@AshwinizXI - just look at the position Chanderpaul is in at the point of release. He is side on

Posted by IndianSRTfan on (March 12, 2014, 5:20 GMT)

Martin Crowe, take a bow!! It's amazing how he can make an article talking about intricate technical details of batting so visually stimulating. Not only it made me picture great batsmen playing wonderful shots with great balance & poise, I simply couldn't resist getting out of my lounge chair and analyze my own stance and footwork while standing in front of a mirror. All the while imagining a fire breathing Mitchell Johnson hurling down his thunderbolts!

But here's the amazing part: If you consciously try what MC has said, especially the bits about the level eyes & keeping the weight on balls of your feet, you'll immediately feel a sense of great balance and enhanced ability to quickly move both forward and back. Which in turn gives a batsman that crucial extra split second!

Few writers have the gift of evoking such a visual response, the feeling of experiencing the story first hand rather than reading it, in readers. An article as sublime as a Tendulkar straight drive Martin!!_/\_

Posted by MagpieGuy on (March 12, 2014, 5:19 GMT)

I used to get nervous watching John Wright hold his bat so high as he waited for the ball. (Did he do that more in his later years?) There seems to be so much opportunity for the bat to vary off line on the way down, especially starting from an unstable position in the air. But it obviously works for a lot of batsmen.

Posted by fayyaz03 on (March 12, 2014, 5:15 GMT)

Great Article Martin! I want more of it! Keep writing! It is actually online consultancy. Thank you so much. I think our Pakistani Batsmen should take a leaf out of your book. One out of your recent article about "Newzeland's chances in the next world cup" sorry to say was a total flop! But this one is gem!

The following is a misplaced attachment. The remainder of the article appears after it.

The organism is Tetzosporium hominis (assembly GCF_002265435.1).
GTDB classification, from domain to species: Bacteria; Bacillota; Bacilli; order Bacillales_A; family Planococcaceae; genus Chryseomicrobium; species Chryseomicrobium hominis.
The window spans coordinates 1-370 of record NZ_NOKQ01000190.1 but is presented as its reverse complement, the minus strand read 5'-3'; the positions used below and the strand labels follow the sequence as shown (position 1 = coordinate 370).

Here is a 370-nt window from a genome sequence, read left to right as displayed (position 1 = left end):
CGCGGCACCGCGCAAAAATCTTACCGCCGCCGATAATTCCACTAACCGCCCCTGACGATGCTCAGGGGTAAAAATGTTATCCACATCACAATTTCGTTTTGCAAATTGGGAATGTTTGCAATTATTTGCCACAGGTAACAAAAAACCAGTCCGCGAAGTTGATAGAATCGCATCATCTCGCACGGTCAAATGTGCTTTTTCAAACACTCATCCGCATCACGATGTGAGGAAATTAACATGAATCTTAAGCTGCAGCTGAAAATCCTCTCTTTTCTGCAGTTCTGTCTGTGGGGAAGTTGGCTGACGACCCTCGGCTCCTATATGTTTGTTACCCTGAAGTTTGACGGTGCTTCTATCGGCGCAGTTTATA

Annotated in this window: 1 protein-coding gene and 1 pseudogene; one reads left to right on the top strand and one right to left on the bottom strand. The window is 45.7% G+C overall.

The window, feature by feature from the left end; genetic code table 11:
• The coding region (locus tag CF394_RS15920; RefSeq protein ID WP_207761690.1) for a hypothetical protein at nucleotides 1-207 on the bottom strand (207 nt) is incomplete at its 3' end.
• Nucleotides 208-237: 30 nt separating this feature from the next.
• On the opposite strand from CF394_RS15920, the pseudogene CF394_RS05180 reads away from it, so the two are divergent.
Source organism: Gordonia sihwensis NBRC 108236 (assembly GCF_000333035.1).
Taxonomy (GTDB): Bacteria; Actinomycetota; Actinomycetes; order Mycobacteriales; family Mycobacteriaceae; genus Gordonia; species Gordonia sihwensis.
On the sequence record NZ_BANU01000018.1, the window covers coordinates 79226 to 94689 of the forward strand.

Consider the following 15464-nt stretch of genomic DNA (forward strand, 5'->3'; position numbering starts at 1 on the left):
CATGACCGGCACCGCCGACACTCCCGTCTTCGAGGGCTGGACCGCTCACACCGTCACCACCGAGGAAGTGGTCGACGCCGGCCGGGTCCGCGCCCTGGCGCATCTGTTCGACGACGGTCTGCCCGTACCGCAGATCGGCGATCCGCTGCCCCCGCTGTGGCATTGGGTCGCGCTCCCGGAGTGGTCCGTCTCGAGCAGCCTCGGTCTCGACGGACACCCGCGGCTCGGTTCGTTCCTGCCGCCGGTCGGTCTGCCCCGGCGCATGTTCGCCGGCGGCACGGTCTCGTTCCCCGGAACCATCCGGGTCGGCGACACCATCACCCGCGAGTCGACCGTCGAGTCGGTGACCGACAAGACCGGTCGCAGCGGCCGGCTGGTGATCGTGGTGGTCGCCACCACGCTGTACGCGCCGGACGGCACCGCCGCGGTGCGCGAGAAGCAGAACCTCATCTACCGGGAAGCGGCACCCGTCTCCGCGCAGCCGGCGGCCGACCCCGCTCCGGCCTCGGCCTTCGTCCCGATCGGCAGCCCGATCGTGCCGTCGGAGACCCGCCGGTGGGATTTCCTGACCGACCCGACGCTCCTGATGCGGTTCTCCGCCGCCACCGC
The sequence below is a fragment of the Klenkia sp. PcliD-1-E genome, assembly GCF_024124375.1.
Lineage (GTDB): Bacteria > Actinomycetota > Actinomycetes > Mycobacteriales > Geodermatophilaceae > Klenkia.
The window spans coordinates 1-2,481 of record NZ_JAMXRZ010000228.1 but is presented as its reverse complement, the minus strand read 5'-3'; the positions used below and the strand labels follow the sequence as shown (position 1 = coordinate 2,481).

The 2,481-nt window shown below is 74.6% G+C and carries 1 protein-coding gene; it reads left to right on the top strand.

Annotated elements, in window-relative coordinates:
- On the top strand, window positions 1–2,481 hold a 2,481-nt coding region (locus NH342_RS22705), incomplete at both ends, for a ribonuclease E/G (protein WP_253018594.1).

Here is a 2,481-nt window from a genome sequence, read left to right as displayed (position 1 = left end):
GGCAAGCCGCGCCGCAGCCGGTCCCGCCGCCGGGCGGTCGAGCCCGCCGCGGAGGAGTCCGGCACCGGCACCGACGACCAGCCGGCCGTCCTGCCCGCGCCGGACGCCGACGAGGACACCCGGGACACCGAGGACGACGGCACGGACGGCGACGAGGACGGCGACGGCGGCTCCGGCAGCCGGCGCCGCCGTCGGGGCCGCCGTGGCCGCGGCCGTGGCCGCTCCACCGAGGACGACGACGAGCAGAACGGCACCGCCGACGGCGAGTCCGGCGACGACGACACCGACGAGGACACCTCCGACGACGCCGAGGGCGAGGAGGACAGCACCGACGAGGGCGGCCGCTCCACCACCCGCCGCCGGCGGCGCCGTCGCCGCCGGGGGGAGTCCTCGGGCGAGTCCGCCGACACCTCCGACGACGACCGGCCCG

Posted by India_boy on (March 12, 2014, 4:55 GMT)

Sir, Exellent article yet again. kindly shed some light on the stance of the likes of Ponting and Lara, the two greats, who make sudden movement right after the ball leaves the bowler's hand, as if some sort spring is recoiled.They bend for a very short while and then "get up" to play their shots, specially cover drives. Also, Faf Du Plessis has the same batting stance as that of AbDv and JK, bat held slightly above the ground but not too high, maybe it's in SA's coaching manual? Thanks in advance

Posted by vish2020 on (March 12, 2014, 4:48 GMT)

Mr. Martin Crowe I see you have master the art of getting your article famous too.. Put sachin's picture in the article and on thumbnail so indians will come running to your page and you will get your hits for the page. Love your piece but just want to say, i see you lol

Posted by AshwinizXI on (March 12, 2014, 4:41 GMT)

Amazing read. But, what about Shiv Chanderpaul, 11000 test runs and all? Or, Sehwag (2 triples), Sanath & the likes? I mean, many batsmen evolve their own way of negotiating the moving/ spinning ball.

Posted by Gerry_the_Merry on (March 12, 2014, 4:25 GMT)

Good article, Martin. Chanderpaul seems to be a batsman with a really wierd stance, but extremely successful, though rarely thought of as a great batsman. He is, in my books. He seems to have broken all rules, and by big margins.